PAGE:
To compare the importance of health care and education, ask yourself, . . . → Read More: The Scott Ross: Why Health Care Should Be Privatized

mark a rayner | scribblings, squibs & sundry monkey joys: Ask General Kang: Did I miss anything important in class yesterday?

How the hell would I know? I don’t even know what kind of class you’re taking! I do have a couple of ideas, though, if you should be worried about the class you missed yesterday, which I think is what … Continue reading →

The Liberal Scarf: Hudak would end support for students from low income families with attack on 30% tuition rebate

Tim Hudak rolled out his latest double down on right-wing policy, announcing he would end the 30% tuition rebate for Ontario post-secondary students.

Hudak and his post-secondary education critic, Rob Leone framed the tuition cut as not helping mature students or single parents (ironic, given the not so high regard single mothers have been held . . . → Read More: The Liberal Scarf: Hudak would end support for students from low income families with attack on 30% tuition rebate

The Scott Ross: Canada Has Moved Backwards On Education: Our Past Demands Free Post-Secondary

Canada 140 years ago was a more intolerant, sexist, and unequal place, but on one important issue it was far more progressive than the Canada of today, and that’s on public education.

Nations often like to look back and take pride at the progress they’ve made over the years, and Canada has a lot to . . . → Read More: The Scott Ross: Canada Has Moved Backwards On Education: Our Past Demands Free Post-Secondary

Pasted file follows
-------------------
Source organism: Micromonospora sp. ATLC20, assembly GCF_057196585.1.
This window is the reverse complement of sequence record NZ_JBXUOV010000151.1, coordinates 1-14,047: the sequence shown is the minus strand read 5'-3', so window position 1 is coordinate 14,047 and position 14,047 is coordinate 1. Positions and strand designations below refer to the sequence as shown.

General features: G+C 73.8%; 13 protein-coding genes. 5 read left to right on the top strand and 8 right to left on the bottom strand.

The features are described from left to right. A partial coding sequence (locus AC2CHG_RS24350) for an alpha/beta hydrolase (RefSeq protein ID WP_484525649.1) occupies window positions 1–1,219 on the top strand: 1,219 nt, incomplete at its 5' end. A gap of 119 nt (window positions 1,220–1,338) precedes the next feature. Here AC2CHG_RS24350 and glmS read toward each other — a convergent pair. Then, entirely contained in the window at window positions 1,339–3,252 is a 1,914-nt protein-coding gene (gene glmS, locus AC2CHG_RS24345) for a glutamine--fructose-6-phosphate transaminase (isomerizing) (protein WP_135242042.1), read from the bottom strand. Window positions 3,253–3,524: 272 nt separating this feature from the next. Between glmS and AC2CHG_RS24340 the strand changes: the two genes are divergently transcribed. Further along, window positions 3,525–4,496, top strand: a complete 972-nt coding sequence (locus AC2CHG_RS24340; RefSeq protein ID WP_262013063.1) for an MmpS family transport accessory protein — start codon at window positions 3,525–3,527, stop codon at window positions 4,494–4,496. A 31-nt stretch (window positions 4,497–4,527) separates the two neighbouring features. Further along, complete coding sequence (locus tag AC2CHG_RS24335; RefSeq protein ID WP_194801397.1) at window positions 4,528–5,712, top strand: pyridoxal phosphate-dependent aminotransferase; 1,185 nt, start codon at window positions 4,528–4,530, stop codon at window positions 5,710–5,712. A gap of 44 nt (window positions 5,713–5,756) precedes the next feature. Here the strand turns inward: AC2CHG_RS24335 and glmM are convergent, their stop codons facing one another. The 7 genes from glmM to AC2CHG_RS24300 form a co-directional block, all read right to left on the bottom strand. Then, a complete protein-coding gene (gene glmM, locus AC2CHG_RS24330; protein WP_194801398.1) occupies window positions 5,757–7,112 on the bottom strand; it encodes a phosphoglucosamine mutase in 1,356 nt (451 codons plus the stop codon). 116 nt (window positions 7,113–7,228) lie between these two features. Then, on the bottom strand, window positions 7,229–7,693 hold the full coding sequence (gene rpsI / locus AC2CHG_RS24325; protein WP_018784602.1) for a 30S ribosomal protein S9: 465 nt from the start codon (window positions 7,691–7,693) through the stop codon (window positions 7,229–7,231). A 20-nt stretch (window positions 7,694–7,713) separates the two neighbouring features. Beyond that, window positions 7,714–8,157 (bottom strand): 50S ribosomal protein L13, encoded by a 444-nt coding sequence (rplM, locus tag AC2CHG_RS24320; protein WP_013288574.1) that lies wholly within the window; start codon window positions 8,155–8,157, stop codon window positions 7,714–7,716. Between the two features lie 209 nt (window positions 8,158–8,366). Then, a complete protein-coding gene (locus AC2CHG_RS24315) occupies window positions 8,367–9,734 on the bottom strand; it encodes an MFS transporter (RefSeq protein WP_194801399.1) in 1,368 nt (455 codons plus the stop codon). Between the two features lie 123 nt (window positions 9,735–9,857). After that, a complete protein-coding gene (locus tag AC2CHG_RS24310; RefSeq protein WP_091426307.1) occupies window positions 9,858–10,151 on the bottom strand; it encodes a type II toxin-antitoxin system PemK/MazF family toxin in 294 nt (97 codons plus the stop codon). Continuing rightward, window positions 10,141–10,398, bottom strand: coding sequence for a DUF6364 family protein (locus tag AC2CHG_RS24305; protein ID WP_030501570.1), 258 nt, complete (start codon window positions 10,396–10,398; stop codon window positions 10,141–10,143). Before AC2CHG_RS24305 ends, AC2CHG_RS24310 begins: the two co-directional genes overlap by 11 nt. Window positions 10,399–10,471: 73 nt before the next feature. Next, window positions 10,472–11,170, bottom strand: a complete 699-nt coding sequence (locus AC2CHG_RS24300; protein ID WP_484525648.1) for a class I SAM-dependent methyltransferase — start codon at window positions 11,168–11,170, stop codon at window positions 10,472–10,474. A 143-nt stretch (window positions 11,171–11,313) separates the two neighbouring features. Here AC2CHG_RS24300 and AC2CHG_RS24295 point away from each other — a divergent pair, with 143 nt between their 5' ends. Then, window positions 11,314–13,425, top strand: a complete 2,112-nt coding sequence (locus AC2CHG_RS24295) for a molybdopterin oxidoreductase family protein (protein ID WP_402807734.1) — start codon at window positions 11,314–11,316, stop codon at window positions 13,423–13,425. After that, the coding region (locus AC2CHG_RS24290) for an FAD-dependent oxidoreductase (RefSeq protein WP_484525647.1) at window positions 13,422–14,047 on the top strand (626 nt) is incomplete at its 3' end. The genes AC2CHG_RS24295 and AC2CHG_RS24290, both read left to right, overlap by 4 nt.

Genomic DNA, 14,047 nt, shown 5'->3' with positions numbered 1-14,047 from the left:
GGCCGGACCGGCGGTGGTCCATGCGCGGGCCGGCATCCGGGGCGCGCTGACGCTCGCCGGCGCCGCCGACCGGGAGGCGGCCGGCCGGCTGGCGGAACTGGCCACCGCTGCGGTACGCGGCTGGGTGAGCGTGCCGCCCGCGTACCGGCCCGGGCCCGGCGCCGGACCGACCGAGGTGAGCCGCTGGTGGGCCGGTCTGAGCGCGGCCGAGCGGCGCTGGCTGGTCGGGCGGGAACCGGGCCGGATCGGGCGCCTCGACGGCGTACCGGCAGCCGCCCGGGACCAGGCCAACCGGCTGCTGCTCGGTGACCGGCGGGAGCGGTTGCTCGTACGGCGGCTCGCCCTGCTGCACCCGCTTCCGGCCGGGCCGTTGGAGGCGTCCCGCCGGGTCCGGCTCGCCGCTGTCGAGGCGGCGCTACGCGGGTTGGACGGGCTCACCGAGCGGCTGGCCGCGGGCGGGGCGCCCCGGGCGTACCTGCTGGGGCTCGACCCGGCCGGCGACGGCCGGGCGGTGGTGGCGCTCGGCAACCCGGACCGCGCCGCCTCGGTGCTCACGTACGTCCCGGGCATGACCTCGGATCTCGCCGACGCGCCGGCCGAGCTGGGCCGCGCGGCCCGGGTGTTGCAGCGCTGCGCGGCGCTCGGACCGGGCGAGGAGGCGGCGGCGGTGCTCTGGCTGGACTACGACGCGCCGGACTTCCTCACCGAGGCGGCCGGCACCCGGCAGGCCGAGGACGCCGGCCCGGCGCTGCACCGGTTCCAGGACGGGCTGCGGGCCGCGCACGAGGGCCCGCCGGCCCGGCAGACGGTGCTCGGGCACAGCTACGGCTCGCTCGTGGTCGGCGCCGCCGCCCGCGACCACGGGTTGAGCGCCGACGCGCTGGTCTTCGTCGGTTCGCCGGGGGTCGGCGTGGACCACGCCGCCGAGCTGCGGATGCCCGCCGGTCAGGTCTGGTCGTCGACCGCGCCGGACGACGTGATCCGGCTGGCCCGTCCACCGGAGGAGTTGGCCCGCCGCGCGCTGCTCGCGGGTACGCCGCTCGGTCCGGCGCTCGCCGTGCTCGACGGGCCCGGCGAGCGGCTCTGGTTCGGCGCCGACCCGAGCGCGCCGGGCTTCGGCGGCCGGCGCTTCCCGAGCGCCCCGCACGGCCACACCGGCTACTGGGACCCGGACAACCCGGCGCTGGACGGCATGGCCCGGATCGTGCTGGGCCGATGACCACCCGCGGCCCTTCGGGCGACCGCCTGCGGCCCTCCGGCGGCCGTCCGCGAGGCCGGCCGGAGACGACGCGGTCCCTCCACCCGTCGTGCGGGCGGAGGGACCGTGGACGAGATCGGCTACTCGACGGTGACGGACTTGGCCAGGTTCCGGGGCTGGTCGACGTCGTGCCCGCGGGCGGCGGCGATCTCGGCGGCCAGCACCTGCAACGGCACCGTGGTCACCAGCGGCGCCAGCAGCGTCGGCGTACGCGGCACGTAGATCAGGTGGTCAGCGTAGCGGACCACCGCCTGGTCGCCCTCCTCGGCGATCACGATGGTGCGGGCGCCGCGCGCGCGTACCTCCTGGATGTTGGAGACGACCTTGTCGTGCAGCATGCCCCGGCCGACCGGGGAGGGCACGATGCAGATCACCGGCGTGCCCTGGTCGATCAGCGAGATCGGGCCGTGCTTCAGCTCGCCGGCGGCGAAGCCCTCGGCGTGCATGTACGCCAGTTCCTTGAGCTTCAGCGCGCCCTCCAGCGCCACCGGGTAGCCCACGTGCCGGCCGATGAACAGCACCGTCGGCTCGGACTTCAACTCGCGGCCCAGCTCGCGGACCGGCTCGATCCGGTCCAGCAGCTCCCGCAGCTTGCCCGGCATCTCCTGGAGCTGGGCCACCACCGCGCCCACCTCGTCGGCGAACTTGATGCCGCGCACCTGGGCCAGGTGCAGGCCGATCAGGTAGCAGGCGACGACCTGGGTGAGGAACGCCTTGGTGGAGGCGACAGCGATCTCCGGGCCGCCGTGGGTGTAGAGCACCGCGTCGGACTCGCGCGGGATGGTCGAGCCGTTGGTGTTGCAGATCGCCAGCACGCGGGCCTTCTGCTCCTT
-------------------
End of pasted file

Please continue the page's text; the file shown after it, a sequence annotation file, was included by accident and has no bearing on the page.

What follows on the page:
Death By Trolley: A brave new world: Why moving beyond university can precipitate crisis

As students approach the completion of their university education some are excited to enter the “Real World”. Others are in no rush to “move on” – perhaps out of fear or uncertainty about their future, anticipatory nostalgia, or a keen awareness of what a uniquely special time the university years are.

University really can be . . . → Read More: Death By Trolley: A brave new world: Why moving beyond university can precipitate crisis

Death By Trolley: The Grad School Gospels – Part 5: The University Graduate Entitlement Complex

The Grad School Gospels is a series of posts inspired by Dirk Hayhurst‘s The Bullpen Gospels. In the Bullpen Gospels, Hayhurst tells stories from his struggle to self-actualize through professional baseball. Inspired by Hayhurst and the many commonalities I noticed between the minor league track to the Majors, as he described it, and my experience . . . → Read More: Death By Trolley: The Grad School Gospels – Part 5: The University Graduate Entitlement Complex

Death By Trolley: The Grad School Gospels – Part 3: Academe Can’t Be Your Everything

The Grad School Gospels is a series of posts inspired by Dirk Hayhurst‘s The Bullpen Gospels. In the Bullpen Gospels, Hayhurst tells stories from his struggle to self-actualize through professional baseball. Inspired by Hayhurst and the many commonalities I noticed between the minor league track to the Majors, as he described it, and my experience . . . → Read More: Death By Trolley: The Grad School Gospels – Part 3: Academe Can’t Be Your Everything